Study of the Pre-Main Sequence of Low and Intermediate-Mass Stars
J. P. Marques
Abstract. The pre-main sequence (PMS) phase of stellar evolution spans the period between star formation and the main sequence, when nuclear reaction supply most of the energy of the star. Interest in this phase has been renewed by the realization that intermediate mass stars (1.5Msun < Mstar < 4Msun) experience Scuti-type pulsations, with several PMS delta Scuti stars discovered recently. Stellar models as accurate as possible are necessary to calculate oscillation frequencies to compare with observations. CESAM is one stellar evolution code specifically designed for asteroseismic uses, and we adapted it during this work to better model the PMS phase.
We have performed a calibration of the binary EK Cephei. This binary was chosen because it has well determined masses, radii, luminosities, effective temperatures and metallicity; most importantly, its secondary component is a PMS star. We found that a correct treatment of the time step is fundamental to model PMS evolution. Calibrating the radius of the primary component is more difficult; the difficulty can be overcome by the use of a different mixture and/or lower 14N burning reaction rates.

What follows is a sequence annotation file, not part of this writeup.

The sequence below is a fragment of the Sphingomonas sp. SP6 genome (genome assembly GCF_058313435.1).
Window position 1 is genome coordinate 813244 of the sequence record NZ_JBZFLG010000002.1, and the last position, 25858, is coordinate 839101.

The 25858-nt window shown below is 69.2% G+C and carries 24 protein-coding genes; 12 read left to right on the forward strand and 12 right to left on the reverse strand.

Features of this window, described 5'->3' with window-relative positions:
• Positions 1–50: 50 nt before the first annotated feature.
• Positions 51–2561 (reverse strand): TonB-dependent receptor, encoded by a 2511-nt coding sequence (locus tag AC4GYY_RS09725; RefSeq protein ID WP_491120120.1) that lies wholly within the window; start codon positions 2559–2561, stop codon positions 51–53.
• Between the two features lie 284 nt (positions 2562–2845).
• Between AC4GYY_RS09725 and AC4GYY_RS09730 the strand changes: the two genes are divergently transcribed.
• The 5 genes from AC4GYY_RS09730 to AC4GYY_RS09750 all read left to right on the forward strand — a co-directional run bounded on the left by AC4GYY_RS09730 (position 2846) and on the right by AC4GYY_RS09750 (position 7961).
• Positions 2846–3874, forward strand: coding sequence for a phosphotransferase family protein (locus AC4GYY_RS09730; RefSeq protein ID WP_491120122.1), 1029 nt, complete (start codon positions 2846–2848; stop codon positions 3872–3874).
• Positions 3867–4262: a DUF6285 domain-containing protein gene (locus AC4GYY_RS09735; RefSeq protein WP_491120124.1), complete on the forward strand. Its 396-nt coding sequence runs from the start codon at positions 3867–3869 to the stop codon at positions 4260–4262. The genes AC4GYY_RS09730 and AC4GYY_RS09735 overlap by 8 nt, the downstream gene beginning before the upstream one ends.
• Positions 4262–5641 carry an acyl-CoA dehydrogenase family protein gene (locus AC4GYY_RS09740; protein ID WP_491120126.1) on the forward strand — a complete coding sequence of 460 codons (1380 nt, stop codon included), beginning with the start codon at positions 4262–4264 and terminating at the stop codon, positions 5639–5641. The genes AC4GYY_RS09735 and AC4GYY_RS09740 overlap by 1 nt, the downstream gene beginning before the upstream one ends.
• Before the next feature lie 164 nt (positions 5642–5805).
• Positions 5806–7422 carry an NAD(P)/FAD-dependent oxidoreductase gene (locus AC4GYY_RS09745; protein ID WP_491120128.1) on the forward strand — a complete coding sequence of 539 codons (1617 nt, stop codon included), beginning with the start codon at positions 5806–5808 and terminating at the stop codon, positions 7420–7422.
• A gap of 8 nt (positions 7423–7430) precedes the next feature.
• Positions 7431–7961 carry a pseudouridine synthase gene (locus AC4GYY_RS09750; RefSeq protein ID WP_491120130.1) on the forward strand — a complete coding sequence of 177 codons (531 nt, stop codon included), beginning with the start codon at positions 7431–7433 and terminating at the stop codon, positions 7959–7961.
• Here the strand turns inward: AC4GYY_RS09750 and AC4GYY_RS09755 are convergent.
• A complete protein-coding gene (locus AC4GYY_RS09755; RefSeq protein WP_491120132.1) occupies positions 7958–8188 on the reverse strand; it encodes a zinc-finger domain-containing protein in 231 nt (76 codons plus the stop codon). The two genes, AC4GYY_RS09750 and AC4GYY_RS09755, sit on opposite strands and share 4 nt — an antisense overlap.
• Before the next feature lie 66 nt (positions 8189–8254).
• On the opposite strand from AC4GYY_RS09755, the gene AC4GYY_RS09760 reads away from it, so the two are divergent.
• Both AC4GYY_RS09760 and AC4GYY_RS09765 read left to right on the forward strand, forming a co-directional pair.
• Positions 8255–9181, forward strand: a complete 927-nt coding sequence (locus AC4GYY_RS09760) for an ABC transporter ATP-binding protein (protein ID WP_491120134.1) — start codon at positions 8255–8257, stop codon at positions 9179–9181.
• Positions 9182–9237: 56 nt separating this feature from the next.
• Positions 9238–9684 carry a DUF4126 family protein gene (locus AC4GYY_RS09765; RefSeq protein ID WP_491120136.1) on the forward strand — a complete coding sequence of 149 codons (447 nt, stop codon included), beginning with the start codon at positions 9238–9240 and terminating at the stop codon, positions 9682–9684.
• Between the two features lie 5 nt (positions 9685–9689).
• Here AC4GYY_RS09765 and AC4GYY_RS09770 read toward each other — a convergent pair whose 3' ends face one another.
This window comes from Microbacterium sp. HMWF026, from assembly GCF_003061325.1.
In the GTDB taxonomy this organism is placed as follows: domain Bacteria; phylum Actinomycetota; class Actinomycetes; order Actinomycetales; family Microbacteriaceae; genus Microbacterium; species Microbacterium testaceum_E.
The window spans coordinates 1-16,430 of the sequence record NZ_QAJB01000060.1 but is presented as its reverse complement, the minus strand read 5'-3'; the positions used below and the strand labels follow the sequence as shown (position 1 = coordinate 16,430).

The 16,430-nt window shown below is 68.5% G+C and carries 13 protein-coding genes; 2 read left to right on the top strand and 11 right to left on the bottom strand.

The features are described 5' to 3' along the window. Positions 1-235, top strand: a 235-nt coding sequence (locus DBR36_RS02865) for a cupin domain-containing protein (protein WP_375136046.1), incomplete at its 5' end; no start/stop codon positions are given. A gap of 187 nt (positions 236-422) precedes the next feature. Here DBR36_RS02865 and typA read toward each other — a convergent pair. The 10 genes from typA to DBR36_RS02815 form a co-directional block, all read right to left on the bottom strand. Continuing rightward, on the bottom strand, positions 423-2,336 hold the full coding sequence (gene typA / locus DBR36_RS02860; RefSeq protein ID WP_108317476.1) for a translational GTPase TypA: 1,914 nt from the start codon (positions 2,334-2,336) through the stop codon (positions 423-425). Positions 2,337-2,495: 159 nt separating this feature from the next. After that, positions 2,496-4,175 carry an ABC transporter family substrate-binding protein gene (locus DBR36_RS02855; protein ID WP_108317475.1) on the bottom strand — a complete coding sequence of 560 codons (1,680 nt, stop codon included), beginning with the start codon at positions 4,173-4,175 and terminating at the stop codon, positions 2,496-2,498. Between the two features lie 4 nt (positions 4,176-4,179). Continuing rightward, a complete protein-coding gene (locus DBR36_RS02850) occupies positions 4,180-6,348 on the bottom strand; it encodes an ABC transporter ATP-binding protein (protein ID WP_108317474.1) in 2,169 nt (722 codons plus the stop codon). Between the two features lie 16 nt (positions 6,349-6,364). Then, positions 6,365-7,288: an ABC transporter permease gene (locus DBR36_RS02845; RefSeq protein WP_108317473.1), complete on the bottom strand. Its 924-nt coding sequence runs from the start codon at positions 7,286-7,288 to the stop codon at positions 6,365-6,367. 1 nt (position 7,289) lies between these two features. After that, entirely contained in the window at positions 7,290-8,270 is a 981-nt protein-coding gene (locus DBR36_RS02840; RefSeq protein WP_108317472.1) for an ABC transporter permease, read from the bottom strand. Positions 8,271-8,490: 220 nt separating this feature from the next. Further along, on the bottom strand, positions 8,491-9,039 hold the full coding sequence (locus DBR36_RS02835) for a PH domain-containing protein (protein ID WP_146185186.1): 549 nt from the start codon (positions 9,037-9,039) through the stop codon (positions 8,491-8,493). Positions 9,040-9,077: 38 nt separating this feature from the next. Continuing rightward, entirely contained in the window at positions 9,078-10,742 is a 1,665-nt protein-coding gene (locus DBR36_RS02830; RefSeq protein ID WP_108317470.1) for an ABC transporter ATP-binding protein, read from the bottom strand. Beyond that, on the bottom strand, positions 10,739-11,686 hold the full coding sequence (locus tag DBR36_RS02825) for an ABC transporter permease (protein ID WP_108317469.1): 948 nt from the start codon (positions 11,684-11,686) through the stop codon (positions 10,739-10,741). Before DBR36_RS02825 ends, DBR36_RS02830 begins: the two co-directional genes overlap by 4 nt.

Convective overshoot has been considered unimportant during PMS evolution. We show that it can make a difference near the ZAMS for stars with masses high enough to sustain a convective core for the whole duration of the main sequence. Besides prolonging the PMS phase, it causes an extra loop on the evolutionary tracks on the HR diagram near the ZAMS. Stars experiencing this loop can be distinguished from stars in the same location on the HR diagram by the use of asteroseismology.
Finally, as the highest mass PMS delta scuti stars are at or near the birthline, the effects of the initial conditions for PMS evolution can not be ignored. We adapted the CESAM stellar evolution code to calculated the evolution of accreting protostars; in this way, protostellar and PMS stellar evolution can be calculated using the same code (with the same numerical methods and input physics) in a self-consistent way. We produced birthlines using a variety of parameters, especially initial deuterium abundance and mass accretion rates.
Ph.D. in Astronomy